I'm currently using OpenDNS as a DNS resolver because of their service FamilyShield which blocks porn and other unwanted websites.

My questions:

If I'm using a VPN, what can OpenDNS really see?
Is the VPN traffic routed via the VPN providers DNS server?

The reason why I ask is because I do a lot of work from home and some of the work I do I wish to keep private between me and the client.

  • Why don't you just use the VPN from a VM? That way your personal browsing habits don't interact with the VPN at all. Commented Oct 10, 2016 at 7:47
  • Note that with your current setup the VPN provider will see all your traffic, even if you use another DNS. Commented Oct 10, 2016 at 7:48

1 Answer 1


The first question is "see what?". I assume that you're asking whether OpenDNS can see your DNS resolution, not the entire traffic.

OpenDNS is a DNS resolution service, therefore you configure your router to send DNS queries there. It does nothing to the actual TCP (or even UDP not going to port 53) traffic. OpenDNS performs content filtering by DNS filtering.

Now, if your machine use DHCP to the router and asks there for a DNS server (most do). Your (openDNS configured) router will add itself as the DNS server and relay the DNS queries to OpenDNS. If you use a VPN but do not change the DNS servers of your machine the DNS query will be sent to the router anyway and then relayed to OpenDNS (given that you do not force the VPN to overwrite your current LAN, most will not do that by default).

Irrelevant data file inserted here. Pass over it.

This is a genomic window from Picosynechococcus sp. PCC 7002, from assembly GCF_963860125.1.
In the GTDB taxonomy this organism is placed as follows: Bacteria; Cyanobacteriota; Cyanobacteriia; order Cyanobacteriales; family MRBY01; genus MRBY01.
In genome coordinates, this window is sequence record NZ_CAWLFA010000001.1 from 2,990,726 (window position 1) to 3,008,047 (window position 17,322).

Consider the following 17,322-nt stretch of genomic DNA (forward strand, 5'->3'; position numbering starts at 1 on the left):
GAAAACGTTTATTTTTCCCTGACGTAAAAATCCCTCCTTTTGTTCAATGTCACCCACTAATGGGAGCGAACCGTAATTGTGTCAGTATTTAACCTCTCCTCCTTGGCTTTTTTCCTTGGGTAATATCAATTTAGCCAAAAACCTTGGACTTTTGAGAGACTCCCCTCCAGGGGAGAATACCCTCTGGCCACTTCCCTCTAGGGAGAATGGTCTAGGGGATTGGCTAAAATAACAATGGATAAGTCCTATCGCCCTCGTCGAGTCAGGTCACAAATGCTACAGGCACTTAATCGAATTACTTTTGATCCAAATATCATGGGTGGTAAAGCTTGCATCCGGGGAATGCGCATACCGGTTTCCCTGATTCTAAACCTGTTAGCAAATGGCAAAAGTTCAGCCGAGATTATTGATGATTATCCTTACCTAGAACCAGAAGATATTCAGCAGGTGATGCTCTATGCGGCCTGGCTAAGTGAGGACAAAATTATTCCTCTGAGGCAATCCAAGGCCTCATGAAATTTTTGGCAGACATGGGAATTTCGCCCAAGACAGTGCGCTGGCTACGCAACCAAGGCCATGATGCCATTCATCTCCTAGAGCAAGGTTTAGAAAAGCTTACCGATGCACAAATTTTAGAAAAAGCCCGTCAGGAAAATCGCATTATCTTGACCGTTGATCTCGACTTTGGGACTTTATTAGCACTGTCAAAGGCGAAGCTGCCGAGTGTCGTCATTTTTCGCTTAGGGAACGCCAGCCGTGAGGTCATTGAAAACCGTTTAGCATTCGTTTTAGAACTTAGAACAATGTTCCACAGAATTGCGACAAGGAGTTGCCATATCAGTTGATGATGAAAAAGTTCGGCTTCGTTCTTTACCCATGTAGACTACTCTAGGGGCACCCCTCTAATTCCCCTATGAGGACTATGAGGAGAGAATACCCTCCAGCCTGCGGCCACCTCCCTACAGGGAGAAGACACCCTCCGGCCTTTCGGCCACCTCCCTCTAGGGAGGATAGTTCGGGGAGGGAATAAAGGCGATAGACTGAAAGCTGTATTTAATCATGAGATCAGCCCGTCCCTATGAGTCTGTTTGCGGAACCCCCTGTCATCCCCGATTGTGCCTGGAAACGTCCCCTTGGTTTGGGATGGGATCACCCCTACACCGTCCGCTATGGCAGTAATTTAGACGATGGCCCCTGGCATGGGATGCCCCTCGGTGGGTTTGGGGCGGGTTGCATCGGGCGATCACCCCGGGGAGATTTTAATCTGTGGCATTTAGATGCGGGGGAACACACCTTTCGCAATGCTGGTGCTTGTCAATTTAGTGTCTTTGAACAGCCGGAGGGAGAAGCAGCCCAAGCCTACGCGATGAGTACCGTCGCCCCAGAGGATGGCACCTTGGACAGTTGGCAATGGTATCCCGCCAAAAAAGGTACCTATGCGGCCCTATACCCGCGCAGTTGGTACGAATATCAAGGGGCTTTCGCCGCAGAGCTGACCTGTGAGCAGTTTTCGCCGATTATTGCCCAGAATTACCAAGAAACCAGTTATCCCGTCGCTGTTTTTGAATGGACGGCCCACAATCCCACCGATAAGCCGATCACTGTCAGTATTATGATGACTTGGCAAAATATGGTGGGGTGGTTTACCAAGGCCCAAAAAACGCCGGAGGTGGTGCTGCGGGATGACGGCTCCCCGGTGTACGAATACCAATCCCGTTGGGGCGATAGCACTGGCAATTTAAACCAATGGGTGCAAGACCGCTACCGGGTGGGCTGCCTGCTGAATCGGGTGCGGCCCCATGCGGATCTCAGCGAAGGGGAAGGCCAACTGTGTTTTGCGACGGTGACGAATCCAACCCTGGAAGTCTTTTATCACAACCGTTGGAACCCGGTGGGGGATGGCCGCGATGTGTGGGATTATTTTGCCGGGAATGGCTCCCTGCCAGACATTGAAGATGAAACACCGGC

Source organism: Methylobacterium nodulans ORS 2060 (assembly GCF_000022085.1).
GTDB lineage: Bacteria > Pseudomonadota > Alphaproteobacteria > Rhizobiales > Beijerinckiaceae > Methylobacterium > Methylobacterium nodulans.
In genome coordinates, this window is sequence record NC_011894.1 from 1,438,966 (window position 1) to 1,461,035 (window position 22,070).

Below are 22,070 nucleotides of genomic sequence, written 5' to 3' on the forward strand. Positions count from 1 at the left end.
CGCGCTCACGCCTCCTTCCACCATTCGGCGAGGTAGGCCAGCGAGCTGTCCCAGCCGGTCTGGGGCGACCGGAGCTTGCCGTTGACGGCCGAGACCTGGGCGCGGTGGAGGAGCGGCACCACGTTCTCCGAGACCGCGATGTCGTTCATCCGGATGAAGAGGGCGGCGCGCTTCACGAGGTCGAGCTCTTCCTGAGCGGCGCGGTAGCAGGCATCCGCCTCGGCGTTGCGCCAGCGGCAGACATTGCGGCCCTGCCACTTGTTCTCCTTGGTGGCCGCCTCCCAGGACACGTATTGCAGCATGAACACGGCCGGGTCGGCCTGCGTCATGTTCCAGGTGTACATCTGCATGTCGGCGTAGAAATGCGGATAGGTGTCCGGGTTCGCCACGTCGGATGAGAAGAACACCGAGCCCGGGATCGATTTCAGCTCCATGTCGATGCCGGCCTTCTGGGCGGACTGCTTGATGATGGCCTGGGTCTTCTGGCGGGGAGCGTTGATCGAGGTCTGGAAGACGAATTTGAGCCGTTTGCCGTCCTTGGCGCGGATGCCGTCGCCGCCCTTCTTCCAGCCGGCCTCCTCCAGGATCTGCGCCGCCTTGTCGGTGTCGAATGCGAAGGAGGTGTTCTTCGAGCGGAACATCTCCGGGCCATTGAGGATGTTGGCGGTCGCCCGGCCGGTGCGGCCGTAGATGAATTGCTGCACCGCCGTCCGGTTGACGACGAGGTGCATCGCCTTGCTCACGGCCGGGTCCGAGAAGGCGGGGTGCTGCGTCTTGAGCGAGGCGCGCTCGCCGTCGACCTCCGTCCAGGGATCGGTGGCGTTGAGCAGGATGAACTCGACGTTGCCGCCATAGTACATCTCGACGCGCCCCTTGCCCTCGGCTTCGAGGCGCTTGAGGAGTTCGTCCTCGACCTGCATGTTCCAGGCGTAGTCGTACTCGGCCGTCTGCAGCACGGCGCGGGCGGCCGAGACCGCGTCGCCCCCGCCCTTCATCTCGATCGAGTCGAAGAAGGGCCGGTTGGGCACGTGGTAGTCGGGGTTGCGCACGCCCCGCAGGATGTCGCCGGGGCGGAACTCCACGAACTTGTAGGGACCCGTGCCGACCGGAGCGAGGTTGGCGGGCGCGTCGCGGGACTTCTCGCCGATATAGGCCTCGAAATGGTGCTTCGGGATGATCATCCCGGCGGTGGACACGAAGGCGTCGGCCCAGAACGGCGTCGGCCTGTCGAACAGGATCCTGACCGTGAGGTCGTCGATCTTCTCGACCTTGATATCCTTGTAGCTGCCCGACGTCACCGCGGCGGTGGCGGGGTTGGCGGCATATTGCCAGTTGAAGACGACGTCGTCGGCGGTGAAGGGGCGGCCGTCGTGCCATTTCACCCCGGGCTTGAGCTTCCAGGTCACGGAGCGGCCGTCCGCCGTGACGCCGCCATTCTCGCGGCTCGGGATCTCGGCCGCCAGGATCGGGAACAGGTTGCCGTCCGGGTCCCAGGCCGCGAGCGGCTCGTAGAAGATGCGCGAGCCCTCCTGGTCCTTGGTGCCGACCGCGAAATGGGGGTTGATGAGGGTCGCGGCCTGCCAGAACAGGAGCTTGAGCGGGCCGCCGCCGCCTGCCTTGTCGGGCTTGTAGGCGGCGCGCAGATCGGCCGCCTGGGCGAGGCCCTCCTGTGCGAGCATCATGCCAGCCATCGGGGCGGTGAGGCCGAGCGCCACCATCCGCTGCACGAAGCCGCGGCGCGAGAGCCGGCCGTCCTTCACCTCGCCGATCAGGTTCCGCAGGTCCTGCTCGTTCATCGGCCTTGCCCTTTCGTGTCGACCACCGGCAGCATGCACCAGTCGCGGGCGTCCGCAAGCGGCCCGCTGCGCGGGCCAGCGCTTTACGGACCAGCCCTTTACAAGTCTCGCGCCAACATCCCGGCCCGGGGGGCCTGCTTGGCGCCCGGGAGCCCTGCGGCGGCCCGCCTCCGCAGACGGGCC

To make sure that the DNS traffic is not relayed to OpenDNS you need to ensure that the DNS server of your machine is configured to use an IP within the range defined by the VPN (if your VPN is for internet access, then using a public IP of a DNS will do. Google has the classic page about configuring DNS to one of its servers for several OSes).

  • Thank you for your reply. You are right regarding "see what". But if they still can see my DNS resolution, how come I can access blocked websites when I'm using the VPN?
    – Persson
    Commented Oct 8, 2016 at 20:30
  • @SveaNils - I didn't say it does or not, it depends on your routes and DNS server. If you can resolve non OpenDNS addresses then your VPN must change the DNS server and force the UDP traffic through itself. There are some 100 different VPN implementations (and default configurations at that). In general VPN and DNS are completely different things: DNS deals with DNS requests (at UDP level) and VPN with IP packet routing, if the IP packet with the DNS (UDP) request falls into the route to the VPN it will go there, if not it will go to the next best route.
    – grochmal
    Commented Oct 8, 2016 at 20:35
  • I see but is it safe to assume that if I'm able to access a blocked website by OpenDNS when I'm behind a VPN, I'm not using OpenDNS as a DNS resolver when using my VPN?
    – Persson
    Commented Oct 8, 2016 at 20:41
  • @SveaNils - No, it is definitely not safe to assume. They do different things. If you have VPN on, you are using whichever DNS your machine use. It is to the whim of the VPN client developer to decide to add DNS routes (as in LAN routes) of change the DNS servers or not. Your VPN client may do it, another client won't.
    – grochmal
    Commented Oct 8, 2016 at 20:44

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